The question is not whether nowadays there are more readers or less, but what to do to improve the quality of readers themselves. A task that not only involves families and schools, as reading areas where we can grow a conscience about ourselves, but also engages writers and publishers that, through their jobs, create one kind of readers or another depending on how they resist or comply with the demand of a single way of telling. According to this, Andruetto maintains, literature is a realm of contempt capable of guiding readers, in the course of reading, through risks, struggles and the difficult task of facing their failures. In the act of reading, a book becomes a living entity, it poses questions, disturbs us and teaches us to look beyond what we know of ourselves. And these kind of books ask for a reader who can understand that the only freedom of thought is the freedom we earn. This is the revolution we must undertake in the realm of reading.
With a critical eye, María Teresa Andruetto traces in these essays—most of them from lectures, forums and conferences about children’s and young people’s literature and the promoting of reading—different paths to the understanding of what reading means nowadays.
Andruetto travels around her country and the world with a constant reflection on the value of the word and of art. For everyone, because she has succeeded, particularly with this text. Graciela Melgarejo, ADN Cultura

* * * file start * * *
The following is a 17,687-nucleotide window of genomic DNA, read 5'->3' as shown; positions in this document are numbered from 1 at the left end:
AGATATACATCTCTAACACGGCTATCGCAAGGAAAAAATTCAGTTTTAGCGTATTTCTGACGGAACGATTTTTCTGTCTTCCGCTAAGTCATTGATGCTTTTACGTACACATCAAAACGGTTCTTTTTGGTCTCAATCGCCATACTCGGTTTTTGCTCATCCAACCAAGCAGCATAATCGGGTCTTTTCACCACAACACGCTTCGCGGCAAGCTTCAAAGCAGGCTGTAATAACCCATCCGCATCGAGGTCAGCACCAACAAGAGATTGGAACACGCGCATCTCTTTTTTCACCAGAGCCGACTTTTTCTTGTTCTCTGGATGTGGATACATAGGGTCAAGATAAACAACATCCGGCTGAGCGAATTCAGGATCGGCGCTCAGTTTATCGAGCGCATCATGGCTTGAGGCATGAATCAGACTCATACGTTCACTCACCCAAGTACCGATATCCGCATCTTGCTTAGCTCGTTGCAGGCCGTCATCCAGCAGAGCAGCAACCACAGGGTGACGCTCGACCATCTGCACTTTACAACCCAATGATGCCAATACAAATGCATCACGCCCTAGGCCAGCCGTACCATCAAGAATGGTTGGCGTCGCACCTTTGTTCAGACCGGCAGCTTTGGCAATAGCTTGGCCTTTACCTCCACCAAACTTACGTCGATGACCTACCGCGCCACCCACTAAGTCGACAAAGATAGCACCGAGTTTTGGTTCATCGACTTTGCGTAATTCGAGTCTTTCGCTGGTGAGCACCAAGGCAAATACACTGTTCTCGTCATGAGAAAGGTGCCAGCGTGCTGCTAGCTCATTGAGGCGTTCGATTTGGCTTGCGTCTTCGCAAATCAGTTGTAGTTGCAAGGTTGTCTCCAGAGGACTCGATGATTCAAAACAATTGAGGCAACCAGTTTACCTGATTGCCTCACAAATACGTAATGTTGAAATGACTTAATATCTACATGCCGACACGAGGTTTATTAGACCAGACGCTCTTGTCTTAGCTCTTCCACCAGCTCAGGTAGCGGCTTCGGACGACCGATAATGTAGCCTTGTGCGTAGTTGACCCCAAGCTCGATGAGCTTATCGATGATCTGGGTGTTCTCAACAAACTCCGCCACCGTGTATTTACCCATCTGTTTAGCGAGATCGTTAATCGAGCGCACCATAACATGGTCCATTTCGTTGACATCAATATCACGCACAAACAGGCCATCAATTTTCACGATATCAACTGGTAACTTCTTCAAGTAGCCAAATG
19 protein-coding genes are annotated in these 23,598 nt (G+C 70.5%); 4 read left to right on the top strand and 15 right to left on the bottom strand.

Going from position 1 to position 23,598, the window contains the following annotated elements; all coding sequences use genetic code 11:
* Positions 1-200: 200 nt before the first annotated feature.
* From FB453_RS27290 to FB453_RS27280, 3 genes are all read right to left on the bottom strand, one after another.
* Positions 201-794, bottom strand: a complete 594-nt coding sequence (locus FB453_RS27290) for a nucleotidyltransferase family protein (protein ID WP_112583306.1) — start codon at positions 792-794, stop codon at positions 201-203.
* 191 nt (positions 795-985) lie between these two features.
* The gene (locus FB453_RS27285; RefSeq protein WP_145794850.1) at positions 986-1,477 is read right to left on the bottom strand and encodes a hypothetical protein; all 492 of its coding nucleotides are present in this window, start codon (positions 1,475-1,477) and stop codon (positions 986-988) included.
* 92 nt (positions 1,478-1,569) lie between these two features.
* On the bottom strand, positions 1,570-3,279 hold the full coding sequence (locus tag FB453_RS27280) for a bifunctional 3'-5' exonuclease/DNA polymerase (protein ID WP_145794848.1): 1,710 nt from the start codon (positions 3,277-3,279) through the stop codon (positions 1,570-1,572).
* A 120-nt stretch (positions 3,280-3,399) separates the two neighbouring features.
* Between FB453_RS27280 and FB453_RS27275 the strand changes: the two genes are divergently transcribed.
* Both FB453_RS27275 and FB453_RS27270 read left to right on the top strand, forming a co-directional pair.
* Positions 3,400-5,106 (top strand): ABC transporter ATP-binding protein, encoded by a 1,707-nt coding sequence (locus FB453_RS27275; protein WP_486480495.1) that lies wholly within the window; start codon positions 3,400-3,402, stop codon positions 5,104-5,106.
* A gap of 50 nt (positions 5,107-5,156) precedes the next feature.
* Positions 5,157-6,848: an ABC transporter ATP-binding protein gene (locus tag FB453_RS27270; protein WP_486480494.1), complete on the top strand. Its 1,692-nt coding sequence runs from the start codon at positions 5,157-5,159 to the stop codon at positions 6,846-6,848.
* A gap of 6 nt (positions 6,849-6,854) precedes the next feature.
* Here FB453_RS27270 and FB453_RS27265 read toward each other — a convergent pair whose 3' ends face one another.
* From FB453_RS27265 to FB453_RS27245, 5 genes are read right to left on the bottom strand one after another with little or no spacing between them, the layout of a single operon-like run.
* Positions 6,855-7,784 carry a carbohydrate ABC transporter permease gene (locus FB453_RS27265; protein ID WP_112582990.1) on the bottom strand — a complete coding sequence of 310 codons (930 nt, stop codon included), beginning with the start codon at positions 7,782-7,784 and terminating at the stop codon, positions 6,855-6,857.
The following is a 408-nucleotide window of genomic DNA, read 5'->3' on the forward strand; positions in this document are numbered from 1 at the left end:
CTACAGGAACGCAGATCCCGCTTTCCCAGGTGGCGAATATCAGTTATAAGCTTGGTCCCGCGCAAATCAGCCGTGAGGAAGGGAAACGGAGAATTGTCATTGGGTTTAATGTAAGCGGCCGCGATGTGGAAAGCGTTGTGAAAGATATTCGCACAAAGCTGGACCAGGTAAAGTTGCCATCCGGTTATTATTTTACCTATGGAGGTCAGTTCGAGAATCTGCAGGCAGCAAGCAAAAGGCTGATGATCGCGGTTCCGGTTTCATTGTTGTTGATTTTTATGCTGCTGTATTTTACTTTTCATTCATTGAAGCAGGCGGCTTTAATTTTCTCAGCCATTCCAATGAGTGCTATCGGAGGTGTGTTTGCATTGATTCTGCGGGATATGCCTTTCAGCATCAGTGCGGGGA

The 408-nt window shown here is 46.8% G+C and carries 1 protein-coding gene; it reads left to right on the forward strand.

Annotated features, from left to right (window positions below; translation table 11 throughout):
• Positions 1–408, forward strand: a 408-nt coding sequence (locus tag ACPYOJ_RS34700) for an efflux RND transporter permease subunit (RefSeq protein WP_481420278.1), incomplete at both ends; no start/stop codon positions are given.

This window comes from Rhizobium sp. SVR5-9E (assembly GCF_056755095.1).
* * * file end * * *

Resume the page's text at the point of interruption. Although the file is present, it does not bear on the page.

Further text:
La lectura, otra revolución offers an encounter with the multiple inflections and shadings of a voice which works in the land of what is unique, there indefatigably searching for the resonances of the world’s other voices. From our places as readers of literature, the construction of a voice of one’s own that go against the grain of all the only right ways and all the all-encompassing points of view can become a transformational posture: that of those who take risks,of the non-complacent, that of the allies of enigma. Another revolution. Cecilia Bajour, Bazar americano
Her essays are popular among facilitators, both in formal and non-formal contexts. They’re shaped like stairway steps where we can find some rest, and at the same time, like trenches, where we can find some shelter and (re)think our ideas about literature, childhood, langage, and personal readings. Revista Catalejos
Published by: Spanish wordwide Fondo de Cultura Económica/Portuguese Edições Sesc SP
For other countries available